So don't worry — forming a firm using e-Residency doesn't require learning new words.
#2 Recognize Personal and Business Tax Residency
Tax evasion is not among the many great reasons to form an e-resident Estonian firm, though!
Since most Estonian e-Residents under this program are tax residents of their own country, you must get tax counsel in the proper jurisdiction about income and corporation tax.
To avoid double taxation, Estonia has negotiated tax treaties with several nations.
Wherever you live and work, you must consult a certified professional for local tax advice.
#3 How Are Dividends and Earnings Taxes Paid in Estonia?
The best news is that Estonian taxation is clear and fair regardless of where you pay it.
If you pay tax in Estonia, you keep a 0% rate on profits within your business, and the digital infrastructure makes it simple to know what you owe.
There is NO withholding tax on dividends in Estonia.
Frequently Asked Questions (FAQs)
Can a Foreigner Open a Company in Estonia?
Undoubtedly, yes. For international entrepreneurs looking to launch a business, Estonia is ideal.
Is e-Residency Mandatory When Starting a Company in Estonia?
No, it is not required. Without an e-Residency, foreigners can still open a business in Estonia. Although the process is a little more difficult, it is still doable.
Can I Open a Bank Account With Estonia e-Residency?
Yes, without a doubt. Remember that you will likely need to go to Estonia and meet with the bank in person if you want to open an account with a conventional Estonian bank.
Can I Enter Estonia With an e-Residency?
No. The e-Residency status does not allow you to enter Estonia or the EU. You may still need a visa or travel authorization to enter.
Is Estonia Good for Business Startups?
Estonia is indeed ideal for business. The little bureaucracy in Estonia makes doing business very simple and advantageous.
Completing the company registration form takes only 15 minutes, 99% of bank transactions are completed online, and submitting tax declarations only takes a few minutes!
Is Estonia Good for Freelancers and Digital Nomads?
Definitely, yes! Since working as a freelancer without a company in the EU is practically impossible, an Estonian corporation is an ideal option for independent contractors.
Most of the foreign entrepreneurs in Estonia are digital nomads. They are drawn to Estonian companies because they allow them to be mobile-friendly.
Is Estonia a Tax Haven?
No, Estonia is not a tax haven. Although Estonia often sounds like a tax haven due to its 0% business income tax rate on earned and reinvested earnings, the truth is slightly different.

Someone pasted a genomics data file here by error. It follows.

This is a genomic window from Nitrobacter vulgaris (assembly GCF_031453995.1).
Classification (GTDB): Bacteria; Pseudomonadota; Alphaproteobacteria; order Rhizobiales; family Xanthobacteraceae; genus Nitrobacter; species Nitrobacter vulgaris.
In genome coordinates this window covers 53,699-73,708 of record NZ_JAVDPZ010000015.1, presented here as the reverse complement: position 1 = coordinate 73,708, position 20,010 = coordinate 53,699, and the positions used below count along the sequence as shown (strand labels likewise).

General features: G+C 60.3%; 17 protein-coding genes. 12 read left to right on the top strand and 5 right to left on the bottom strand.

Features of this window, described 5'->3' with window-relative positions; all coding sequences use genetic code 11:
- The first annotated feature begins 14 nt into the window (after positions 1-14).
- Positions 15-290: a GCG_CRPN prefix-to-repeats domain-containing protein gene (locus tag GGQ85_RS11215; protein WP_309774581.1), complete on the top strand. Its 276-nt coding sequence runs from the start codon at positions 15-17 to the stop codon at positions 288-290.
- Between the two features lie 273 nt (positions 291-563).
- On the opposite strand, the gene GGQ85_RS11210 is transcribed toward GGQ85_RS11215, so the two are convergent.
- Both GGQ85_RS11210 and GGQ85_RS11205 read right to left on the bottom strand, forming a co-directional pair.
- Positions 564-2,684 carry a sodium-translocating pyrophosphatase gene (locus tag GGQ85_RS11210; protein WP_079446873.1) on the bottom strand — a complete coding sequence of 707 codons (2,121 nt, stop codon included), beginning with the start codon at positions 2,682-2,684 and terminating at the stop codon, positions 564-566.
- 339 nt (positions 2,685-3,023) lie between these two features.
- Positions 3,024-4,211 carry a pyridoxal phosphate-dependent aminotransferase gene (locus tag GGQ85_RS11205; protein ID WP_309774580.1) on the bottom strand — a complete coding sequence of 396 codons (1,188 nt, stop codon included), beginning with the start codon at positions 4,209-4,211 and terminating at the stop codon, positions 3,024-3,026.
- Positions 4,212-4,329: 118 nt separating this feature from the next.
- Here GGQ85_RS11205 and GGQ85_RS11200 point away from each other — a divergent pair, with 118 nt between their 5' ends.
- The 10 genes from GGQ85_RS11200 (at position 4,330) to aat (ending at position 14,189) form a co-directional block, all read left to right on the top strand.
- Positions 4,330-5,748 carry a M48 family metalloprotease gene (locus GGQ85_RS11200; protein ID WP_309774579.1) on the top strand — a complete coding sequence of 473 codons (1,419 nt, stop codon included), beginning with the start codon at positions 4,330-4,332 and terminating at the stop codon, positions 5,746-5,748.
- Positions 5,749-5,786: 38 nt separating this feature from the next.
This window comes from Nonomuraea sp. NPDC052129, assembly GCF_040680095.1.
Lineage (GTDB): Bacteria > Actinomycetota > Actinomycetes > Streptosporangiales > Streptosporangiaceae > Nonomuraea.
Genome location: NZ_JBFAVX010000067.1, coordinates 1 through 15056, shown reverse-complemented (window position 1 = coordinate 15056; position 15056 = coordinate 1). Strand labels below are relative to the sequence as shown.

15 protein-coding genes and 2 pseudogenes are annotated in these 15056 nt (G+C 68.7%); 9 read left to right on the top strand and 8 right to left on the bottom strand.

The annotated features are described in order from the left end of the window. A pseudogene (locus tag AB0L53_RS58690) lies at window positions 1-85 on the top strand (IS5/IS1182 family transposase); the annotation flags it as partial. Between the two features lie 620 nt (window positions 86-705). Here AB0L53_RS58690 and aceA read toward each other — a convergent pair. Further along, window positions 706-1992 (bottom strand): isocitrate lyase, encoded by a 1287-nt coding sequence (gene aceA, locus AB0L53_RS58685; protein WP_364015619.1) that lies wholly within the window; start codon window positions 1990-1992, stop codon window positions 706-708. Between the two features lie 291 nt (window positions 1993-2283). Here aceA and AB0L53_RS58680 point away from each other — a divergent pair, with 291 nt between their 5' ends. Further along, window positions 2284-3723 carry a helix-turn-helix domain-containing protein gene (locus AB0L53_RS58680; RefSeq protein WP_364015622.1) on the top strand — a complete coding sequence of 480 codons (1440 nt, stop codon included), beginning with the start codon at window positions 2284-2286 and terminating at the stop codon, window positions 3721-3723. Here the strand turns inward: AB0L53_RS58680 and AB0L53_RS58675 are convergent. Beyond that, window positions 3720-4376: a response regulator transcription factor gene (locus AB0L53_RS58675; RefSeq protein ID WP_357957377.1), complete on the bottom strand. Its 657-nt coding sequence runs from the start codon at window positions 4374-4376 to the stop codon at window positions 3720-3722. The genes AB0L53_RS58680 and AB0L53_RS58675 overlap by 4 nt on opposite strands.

It's more of a shelter for location independence and bureaucracy. These are the primary reasons many foreign business people have chosen to establish a company in Estonia.
Is the Estonian e-Residency Worth It?
Since it allows you to construct your firm digitally, Estonian e-Residency is excellent for people who want to run their business remotely or nomadically. It's definitely worth trying!
What Are Estonia's Tax Rates?
Estonia has a flat 20% personal income tax rate. The social tax is 33%, and the value-added tax (VAT) is 20%.
In the nation of fiscal residency, there is no tax exemption. The Estonian social tax exemption will not be available to residents of Switzerland or treaty nations.
An individual is considered a tax resident if they spend at least 183 days a year in Estonia.
Is an Annual Report Required in Estonia?
Yes. The annual reports in Estonia are required by law to maintain a transparent business environment.
Is Monthly Accounting Required in Estonia?
No, not for all businesses. Monthly accounting is required if the firm has an Estonian VAT digit or the company in Estonia pays the personnel.
A significant decision that requires careful consideration is where to locate your businesses. We hope this article has clarified the situation for you!
In summary, using an e-Residency and the Estonian tax system is unquestionably one of the best ways to launch and operate a business within the EU.
However, the Estonian e-Residency program is still a work in progress. The requirement for a physical card is the largest barrier to this e-Residency from expanding even more quickly.
When you become entirely mobile and no physical cards are needed, it will be much more convenient. It can be one of the greatest solutions overall for operating an internet business.
We hope this post will help digital nomads create a successful e-Residency business!